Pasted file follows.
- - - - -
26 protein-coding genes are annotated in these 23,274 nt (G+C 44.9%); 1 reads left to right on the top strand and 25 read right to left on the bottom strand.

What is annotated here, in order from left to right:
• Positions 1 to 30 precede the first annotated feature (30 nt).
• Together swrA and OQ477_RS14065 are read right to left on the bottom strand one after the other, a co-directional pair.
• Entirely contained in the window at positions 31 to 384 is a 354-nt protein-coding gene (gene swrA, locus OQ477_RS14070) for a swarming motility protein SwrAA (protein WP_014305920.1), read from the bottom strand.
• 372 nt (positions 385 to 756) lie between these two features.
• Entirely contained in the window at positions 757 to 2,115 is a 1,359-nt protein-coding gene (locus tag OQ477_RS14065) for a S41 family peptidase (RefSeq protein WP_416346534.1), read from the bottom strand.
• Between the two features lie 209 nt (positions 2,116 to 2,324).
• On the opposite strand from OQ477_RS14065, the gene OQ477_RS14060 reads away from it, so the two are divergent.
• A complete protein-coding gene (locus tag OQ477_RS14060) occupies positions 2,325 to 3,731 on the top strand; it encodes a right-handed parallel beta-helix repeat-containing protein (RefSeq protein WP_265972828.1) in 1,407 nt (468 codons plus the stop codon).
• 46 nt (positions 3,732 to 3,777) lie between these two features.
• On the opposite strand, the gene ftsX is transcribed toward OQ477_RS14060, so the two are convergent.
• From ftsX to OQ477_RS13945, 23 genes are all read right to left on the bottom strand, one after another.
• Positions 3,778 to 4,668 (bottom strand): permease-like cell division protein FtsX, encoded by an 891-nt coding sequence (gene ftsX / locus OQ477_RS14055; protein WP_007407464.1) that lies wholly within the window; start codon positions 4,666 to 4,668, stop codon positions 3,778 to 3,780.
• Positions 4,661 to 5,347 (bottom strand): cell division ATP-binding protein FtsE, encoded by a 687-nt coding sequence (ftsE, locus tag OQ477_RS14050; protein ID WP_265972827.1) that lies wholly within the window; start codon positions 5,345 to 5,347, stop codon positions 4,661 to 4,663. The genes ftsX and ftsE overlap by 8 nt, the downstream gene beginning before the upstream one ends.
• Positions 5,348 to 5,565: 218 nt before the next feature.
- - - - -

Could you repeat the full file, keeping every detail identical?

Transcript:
26 protein-coding genes are annotated in these 23,274 nt (G+C 44.9%); 1 reads left to right on the top strand and 25 read right to left on the bottom strand.

What is annotated here, in order from left to right:
• Positions 1 to 30 precede the first annotated feature (30 nt).
• Together swrA and OQ477_RS14065 are read right to left on the bottom strand one after the other, a co-directional pair.
• Entirely contained in the window at positions 31 to 384 is a 354-nt protein-coding gene (gene swrA, locus OQ477_RS14070) for a swarming motility protein SwrAA (protein WP_014305920.1), read from the bottom strand.
• 372 nt (positions 385 to 756) lie between these two features.
• Entirely contained in the window at positions 757 to 2,115 is a 1,359-nt protein-coding gene (locus tag OQ477_RS14065) for a S41 family peptidase (RefSeq protein WP_416346534.1), read from the bottom strand.
• Between the two features lie 209 nt (positions 2,116 to 2,324).
• On the opposite strand from OQ477_RS14065, the gene OQ477_RS14060 reads away from it, so the two are divergent.
• A complete protein-coding gene (locus tag OQ477_RS14060) occupies positions 2,325 to 3,731 on the top strand; it encodes a right-handed parallel beta-helix repeat-containing protein (RefSeq protein WP_265972828.1) in 1,407 nt (468 codons plus the stop codon).
• 46 nt (positions 3,732 to 3,777) lie between these two features.
• On the opposite strand, the gene ftsX is transcribed toward OQ477_RS14060, so the two are convergent.
• From ftsX to OQ477_RS13945, 23 genes are all read right to left on the bottom strand, one after another.
• Positions 3,778 to 4,668 (bottom strand): permease-like cell division protein FtsX, encoded by an 891-nt coding sequence (gene ftsX / locus OQ477_RS14055; protein WP_007407464.1) that lies wholly within the window; start codon positions 4,666 to 4,668, stop codon positions 3,778 to 3,780.
• Positions 4,661 to 5,347 (bottom strand): cell division ATP-binding protein FtsE, encoded by a 687-nt coding sequence (ftsE, locus tag OQ477_RS14050; protein ID WP_265972827.1) that lies wholly within the window; start codon positions 5,345 to 5,347, stop codon positions 4,661 to 4,663. The genes ftsX and ftsE overlap by 8 nt, the downstream gene beginning before the upstream one ends.
• Positions 5,348 to 5,565: 218 nt before the next feature.